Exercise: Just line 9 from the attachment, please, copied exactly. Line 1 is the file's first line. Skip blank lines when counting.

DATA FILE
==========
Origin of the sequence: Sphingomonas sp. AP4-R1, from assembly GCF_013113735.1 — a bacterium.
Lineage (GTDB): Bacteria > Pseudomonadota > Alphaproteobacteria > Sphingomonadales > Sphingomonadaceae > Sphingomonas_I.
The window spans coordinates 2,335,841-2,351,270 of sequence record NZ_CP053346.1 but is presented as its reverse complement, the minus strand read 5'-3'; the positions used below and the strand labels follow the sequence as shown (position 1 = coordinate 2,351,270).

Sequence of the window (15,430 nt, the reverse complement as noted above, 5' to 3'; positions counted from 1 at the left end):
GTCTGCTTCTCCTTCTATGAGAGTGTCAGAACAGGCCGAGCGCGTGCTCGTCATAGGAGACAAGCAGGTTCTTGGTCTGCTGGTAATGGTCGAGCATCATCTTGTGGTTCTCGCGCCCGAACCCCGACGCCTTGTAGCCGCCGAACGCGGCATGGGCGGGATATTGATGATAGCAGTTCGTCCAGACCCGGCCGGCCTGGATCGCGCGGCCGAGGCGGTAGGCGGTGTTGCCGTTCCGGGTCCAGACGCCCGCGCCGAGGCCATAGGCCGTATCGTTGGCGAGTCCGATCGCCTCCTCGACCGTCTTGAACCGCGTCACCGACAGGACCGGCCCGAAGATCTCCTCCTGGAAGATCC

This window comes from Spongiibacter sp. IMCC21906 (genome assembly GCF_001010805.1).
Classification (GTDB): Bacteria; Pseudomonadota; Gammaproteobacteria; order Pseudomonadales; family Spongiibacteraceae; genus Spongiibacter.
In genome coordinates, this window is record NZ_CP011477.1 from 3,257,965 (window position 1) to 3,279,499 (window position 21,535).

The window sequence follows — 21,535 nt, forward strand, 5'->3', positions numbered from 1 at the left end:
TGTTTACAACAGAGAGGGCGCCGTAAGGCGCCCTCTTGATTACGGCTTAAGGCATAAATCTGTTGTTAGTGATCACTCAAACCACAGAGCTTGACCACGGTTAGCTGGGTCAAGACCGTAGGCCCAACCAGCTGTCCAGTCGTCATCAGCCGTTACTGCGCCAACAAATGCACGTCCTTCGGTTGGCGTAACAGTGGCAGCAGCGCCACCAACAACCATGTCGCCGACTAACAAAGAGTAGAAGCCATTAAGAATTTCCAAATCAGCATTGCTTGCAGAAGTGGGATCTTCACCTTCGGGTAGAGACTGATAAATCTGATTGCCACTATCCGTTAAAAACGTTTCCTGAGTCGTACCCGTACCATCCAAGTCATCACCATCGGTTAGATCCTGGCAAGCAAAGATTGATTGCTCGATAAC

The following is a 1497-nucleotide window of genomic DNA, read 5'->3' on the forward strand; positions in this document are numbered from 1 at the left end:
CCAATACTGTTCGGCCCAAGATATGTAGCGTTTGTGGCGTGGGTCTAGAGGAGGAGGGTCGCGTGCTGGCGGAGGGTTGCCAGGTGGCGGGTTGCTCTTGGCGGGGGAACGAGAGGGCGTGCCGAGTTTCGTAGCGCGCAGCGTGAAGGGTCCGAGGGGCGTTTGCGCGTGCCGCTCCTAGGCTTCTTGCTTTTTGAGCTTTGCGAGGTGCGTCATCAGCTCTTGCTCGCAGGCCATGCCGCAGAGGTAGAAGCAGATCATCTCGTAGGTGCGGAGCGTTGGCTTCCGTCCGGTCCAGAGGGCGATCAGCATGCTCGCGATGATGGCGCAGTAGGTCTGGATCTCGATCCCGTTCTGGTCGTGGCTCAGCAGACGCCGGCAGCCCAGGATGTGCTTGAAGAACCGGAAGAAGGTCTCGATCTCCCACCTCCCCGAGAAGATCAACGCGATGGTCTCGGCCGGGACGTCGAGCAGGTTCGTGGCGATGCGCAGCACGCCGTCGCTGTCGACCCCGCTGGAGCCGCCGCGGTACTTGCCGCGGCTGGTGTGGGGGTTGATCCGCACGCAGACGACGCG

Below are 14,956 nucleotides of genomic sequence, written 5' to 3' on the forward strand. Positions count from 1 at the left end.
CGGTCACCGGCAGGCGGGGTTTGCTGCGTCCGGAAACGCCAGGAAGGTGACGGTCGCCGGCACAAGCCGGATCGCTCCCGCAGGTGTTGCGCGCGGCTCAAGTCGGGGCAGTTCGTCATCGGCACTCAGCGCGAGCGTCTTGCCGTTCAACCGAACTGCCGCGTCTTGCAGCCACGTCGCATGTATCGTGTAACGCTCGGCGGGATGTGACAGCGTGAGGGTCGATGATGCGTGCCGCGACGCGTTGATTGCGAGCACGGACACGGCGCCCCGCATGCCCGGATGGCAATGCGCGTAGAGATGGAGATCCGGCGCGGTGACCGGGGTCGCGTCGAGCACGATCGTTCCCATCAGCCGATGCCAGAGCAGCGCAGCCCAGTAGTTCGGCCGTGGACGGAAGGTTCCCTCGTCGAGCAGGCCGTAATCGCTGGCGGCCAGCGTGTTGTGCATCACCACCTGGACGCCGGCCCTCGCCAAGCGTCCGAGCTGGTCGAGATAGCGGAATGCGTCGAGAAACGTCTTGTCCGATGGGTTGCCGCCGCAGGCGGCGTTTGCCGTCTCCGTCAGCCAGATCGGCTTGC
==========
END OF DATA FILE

The window sequence follows — 21,535 nt, forward strand, 5'->3', positions numbered from 1 at the left end: